Since the Yankees are alleged to love analytics so much, they have to be discouraged by a number that finally appeared on Fangraphs during this weekend’s sweep at the hands of the rival Red Sox, the very first sweep suffered at Yankee Stadium this year.
Yes, the Yankees’ World Series odds finally hit zero. Yes, specifically, 0.0 percent.
So Fangraphs mathematically validated what we think we’ve been watching for a while now.
The Yankees, officially (or as officially as it gets in baseball), have no chance to attain their well-known annual goal of winning the World Series.
Which puts them in the company of only the Tigers, White Sox, Royals, Angels, A’s, Nationals, Rockies and now the Mets, whose 1.5 percent odds to make the playoffs odds are actually three times better than those of the Yankees, thanks to the recent spirited play of the team from Queens.
The Yankees’ performance on Sunday was energized but ultimately demoralizing. The Red Sox — 6-5 winners of a game in which the Yankees came back three times to tie it — benefited from a surprise overturn of a safe call at home on a hustle play by Isiah Kiner-Faleda that seemed tough to tell (at least from the press box), a double by Greg Allen that was about three inches short of tying the score in the ninth and the continuing heroics of Mets castoff-turned-star Justin Turner.
Yankees manager Aaron Boone, whose press conferences have grown more specific (and obviously a lot less happy), stopped short of calling the Red Sox their “daddies.” However, Boone did memorably say this about the Boston team he’s famous for tormenting in 2004: “They’ve kicked our asses.”
Boston’s dominance is quite upsetting, not that the Yankees are especially great against most anyone else, either. The eight-game losing streak overall represents their longest such streak in 28 years, dating back to the season when Buck Showalter still managed to guide them into the playoffs.
Their chances of even reaching the postseason now are listed at 0.5 percent, which makes me think that they might still have a 0.1 percent chance to winning the World Series.
After all, if they make the postseason from here, they’d have to be presumed to be the hottest thing on this hot planet.
“You always got a chance … we’re in a big hole,” Boone said, honestly, after perhaps the season’s tough defeat.
“We’ve got to be unbelievable the rest of the way, so it’s not about that,” Boone said in answer to a follow-up query about the big picture. “We’re so far removed from that. We’ve got to get a win.”
Yes indeed, reality has hit them at 161st and River. The aura seems less than confident now, the talk less than bold. This a very smart group, and even if they don’t regularly check Fangraphs, they know just where they stand.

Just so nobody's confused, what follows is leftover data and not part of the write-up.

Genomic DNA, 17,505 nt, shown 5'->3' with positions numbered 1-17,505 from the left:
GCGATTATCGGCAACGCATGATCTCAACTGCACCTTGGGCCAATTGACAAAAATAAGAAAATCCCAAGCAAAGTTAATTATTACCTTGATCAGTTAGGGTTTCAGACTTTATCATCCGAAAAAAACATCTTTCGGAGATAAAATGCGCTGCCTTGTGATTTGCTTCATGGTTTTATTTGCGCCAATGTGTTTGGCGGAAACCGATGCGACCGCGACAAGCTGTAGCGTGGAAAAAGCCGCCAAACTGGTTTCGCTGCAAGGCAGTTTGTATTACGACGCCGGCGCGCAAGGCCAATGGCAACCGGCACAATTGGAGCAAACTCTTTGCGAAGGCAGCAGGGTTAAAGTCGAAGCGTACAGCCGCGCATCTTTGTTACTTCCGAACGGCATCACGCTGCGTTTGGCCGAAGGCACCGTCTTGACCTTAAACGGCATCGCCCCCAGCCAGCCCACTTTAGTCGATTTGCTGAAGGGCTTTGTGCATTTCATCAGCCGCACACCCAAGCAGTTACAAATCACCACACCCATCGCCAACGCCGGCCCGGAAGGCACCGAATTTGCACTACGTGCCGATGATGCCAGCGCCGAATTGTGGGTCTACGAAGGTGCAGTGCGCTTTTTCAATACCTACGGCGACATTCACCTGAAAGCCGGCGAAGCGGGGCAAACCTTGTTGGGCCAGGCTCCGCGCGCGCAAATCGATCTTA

The guys are obviously accomplished, but the trajectory trumps the talent at this point. The team is too reliant on the long ball (all five runs Sunday came via the home run), the rotation is iffy at the moment and the injuries overwhelming.
Anthony Rizzo is uncertain to play again this season. Aaron Judge and Giancarlo Stanton are back but neither looks close to 100 percent. On the other hand, Josh Donaldson looks perfectly fine, but he’s obligated to remain on the injured list until at least Sept. 14, thanks to a bookkeeping call (not that he was doing much when he was active).
Boone said before the game, in answer to a question about whether they may either be worn out or had given up, that they “definitely” had not given up. But if this is their best effort (and there’s no reason to doubt him), that may be even more damning.
The Yankees are now 11-22 since the All-Star break, and even more disheartening, 6-16 since Judge, the best player this side of Shohei Ohtani, returned from his severe right big toe injury. While barely hitting enough to challenge teams — their .230 batting average only beats the Oakland A’s, who shouldn’t even be in the league — this one may have been the most disheartening game of 2023.
No one expected the safe call on Kiner-Falefa to be overturned in the bottom of the eighth inning, but the Yankees understand they haven’t been good enough to emphasize or yell about one call (IKF only said he didn’t see a reason to overturn on the replay). At this point, it can’t be the umps or the league.
Ultimately, the Yankees still gave themselves a chance. After Turner doubled in the go-ahead run in the top of the ninth, the Yankees put runners on first and second with none out in the ninth, but Judge and Gleyber Torres struck out, leaving them with the .095-hitting Ben Rortvedt batting against Kenley Jansen, he of now 419 saves. Rortvedt gave it a ride. But alas, not quite far enough.
The ball settled into center fielder Adam Duvall’s glove in deep center to make it seven straight Red Sox victories over the Yankees. And solidify the Yankees’ chances at zero point zero.